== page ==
This is what happens in the case of Muslims as well as Jews, for whom God is clearly a personal divinity, rather than an impersonal Force, but simply not Trinitarian. It is possible, and may even be part of a saving faith, for the faith without which it is impossible to please God is merely to “believe that he exists and that he rewards those who seek him” (Hebrews 11:6). This they surely do believe, and if they remain in ignorance of the Trinity through no fault of their own they will surely be saved, even if, in the end, it is by a Christ they hardly recognize.

So why do we hope and pray for the conversion of the whole world to our own faith? We believe it to be true, a truth that gives joy and liberates from sin, and we want all men and women to rejoice in this truth.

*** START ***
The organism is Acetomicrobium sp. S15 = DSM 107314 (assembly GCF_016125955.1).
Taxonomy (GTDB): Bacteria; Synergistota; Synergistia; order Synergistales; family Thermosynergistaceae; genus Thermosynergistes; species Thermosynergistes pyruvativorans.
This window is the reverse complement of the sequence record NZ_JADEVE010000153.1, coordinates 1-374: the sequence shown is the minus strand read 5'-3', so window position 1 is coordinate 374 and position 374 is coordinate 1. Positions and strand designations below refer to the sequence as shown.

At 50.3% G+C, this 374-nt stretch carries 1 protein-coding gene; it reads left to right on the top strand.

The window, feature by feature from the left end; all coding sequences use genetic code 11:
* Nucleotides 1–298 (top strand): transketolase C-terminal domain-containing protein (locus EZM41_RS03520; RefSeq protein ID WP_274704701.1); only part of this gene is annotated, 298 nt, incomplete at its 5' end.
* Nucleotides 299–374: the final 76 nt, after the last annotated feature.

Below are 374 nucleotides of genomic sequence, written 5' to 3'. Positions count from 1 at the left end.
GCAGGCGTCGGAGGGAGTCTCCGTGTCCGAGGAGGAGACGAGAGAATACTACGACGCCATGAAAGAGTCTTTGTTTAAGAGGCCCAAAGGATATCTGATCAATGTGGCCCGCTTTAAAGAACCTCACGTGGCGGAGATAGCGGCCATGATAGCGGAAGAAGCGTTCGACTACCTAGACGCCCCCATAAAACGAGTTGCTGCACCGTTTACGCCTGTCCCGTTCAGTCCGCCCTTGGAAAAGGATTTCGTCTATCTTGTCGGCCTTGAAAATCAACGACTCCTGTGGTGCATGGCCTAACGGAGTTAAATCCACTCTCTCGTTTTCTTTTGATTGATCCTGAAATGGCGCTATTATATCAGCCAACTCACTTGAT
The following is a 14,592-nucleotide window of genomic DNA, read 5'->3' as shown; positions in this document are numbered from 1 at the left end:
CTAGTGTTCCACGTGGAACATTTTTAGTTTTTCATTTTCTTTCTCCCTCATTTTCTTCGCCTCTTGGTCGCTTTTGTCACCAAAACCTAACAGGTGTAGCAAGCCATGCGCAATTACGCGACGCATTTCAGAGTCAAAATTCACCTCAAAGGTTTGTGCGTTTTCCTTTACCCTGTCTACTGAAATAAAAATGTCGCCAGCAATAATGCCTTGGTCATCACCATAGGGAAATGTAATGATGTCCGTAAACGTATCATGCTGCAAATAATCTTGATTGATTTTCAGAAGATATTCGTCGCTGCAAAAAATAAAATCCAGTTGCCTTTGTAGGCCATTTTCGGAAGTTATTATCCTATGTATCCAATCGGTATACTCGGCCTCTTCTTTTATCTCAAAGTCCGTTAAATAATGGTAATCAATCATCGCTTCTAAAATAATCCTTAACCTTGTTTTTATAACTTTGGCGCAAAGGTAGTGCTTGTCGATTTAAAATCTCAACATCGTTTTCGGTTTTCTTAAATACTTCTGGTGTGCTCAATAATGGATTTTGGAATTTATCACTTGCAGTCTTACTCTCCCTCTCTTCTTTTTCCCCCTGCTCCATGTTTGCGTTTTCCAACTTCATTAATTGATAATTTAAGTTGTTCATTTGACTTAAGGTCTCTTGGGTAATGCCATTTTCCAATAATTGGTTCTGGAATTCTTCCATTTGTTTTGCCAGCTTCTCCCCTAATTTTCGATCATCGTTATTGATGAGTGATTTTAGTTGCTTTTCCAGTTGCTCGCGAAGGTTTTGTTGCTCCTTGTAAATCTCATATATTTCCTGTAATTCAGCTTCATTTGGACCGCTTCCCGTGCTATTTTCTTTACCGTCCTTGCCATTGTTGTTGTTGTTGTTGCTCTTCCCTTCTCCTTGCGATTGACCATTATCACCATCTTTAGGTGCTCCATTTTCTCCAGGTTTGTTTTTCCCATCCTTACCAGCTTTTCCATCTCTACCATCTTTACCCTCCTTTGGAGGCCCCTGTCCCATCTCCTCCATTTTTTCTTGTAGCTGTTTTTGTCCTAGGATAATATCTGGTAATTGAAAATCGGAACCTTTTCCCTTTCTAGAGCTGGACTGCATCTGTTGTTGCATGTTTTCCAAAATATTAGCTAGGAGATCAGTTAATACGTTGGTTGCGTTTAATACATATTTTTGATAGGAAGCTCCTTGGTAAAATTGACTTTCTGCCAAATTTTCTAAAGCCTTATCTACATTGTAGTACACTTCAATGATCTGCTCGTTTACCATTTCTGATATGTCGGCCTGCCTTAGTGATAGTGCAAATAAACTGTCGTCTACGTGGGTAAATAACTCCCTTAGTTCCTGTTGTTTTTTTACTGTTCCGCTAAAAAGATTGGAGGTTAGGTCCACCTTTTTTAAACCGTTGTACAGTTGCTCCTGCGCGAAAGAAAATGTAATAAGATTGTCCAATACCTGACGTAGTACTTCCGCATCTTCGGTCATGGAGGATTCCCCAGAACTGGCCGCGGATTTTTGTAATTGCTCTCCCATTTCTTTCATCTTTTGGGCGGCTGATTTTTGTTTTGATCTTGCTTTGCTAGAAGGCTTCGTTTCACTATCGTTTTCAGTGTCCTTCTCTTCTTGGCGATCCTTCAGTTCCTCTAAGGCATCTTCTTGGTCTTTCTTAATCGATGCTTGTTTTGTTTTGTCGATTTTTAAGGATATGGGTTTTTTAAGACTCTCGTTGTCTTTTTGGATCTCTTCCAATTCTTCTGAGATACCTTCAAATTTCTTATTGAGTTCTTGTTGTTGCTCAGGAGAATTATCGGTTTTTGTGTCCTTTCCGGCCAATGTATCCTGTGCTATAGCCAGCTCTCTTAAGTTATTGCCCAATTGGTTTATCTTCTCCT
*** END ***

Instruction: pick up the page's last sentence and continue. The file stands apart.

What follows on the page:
1. I'm always reminded of C.S. Lewis: When he was an agnostic, he had to believe that all religions were equally wrong. As a Christian, he could believe that all religions were at least partially right.

    Also, do you think there will ever be a time when the great Meister Eckhart will be rehabilitated and canonized? He really ought to be, and, as far as I understand, he never taught anything explicitly heretical. Or is he doomed to always remain on the fringes and lumped with the Beguines?

  2. I think he will come to be accepted as non-heretical, for sure. But a saint, or a doctor of the Church? I don't quite see it happening - which is not to say it won't. Maybe in the context of a great revival of the interior life and mystical prayer. I recommend C.F. Kelley's 'Meister Eckhart on Divine Knowledge' (recently reprinted).